(photos and selections from "A Short History of Dayton, Indiana" by Susan Yost Clawson)
The first settlers came to Dayton from the Connorsville-Noblesville-Strawtown area of Indiana in 1825. William Bush divided part of his land into lots about 1827. Bush and Dr. Timothy Horram filed adjoining town plats on the same day in 1829. Then a few years later David Gregory filed a third plat, and the combined town took the name of Dayton after the principal town in the area of southern Ohio from which many of the settlers came. Gregory donated a lot for a town school.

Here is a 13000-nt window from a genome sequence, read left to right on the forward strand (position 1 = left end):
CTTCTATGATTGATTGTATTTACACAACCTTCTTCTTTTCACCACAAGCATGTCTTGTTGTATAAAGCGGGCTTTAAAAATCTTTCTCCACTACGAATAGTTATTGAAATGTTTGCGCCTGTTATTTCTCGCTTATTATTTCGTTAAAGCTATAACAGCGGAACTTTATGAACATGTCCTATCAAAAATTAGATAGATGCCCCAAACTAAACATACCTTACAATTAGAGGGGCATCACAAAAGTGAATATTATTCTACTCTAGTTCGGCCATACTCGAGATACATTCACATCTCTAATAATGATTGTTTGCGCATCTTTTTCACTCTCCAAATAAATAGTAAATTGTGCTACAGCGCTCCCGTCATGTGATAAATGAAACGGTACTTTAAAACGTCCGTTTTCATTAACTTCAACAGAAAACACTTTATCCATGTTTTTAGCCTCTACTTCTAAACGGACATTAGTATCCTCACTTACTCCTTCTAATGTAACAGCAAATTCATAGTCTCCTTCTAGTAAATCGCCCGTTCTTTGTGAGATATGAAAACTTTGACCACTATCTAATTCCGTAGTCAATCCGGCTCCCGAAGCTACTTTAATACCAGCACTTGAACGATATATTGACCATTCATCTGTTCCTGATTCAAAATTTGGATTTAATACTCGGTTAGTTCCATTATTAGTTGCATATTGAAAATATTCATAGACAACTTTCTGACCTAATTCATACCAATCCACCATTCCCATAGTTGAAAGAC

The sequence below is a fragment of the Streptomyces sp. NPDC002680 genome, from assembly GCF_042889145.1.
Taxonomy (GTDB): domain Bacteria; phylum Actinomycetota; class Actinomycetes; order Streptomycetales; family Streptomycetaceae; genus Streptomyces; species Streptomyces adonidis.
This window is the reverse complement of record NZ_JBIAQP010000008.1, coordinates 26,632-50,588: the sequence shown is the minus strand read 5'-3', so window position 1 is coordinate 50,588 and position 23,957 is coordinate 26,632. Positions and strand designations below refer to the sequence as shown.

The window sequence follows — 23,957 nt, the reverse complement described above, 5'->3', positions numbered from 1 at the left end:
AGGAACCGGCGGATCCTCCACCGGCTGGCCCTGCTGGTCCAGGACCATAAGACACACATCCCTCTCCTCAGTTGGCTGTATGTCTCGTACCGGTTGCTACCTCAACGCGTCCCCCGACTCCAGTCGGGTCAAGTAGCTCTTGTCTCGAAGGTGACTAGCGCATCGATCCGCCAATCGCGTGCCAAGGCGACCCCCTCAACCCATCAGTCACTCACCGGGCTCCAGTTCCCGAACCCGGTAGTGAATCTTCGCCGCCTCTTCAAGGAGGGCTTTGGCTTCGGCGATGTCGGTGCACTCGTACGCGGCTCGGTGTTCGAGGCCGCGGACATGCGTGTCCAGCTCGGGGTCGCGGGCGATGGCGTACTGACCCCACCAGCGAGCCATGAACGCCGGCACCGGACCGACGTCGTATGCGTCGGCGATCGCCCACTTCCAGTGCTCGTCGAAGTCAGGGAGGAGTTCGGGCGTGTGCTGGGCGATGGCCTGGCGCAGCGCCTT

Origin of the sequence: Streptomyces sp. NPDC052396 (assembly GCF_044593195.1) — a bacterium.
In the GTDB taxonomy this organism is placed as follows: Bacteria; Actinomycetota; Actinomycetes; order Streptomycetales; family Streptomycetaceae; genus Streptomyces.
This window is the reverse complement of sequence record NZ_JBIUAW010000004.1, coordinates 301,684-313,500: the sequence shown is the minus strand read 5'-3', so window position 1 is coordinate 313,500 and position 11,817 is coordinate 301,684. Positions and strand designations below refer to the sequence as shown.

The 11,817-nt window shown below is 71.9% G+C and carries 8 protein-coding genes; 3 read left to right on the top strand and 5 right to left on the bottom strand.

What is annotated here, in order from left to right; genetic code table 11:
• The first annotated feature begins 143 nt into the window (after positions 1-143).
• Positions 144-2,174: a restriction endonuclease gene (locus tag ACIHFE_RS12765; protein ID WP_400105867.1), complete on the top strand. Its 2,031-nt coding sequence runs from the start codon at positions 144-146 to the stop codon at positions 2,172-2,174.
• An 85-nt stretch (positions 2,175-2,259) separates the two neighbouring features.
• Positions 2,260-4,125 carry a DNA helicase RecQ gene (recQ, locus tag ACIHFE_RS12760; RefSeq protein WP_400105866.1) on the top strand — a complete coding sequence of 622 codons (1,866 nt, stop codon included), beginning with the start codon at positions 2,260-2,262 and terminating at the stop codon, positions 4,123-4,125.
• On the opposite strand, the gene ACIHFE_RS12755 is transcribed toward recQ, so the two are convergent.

The town probably began as a market place for the people on the surrounding farms. Storekeepers were among the earliest settlers. Very quickly, however, the town acquired a number of small industries. A sawmill and then a gristmill were built. Coopers, broommakers, and chairmakers settled here. Wagon makers set up shop. One of the first undertakers in the state began an undertaking business in Dayton about 1850.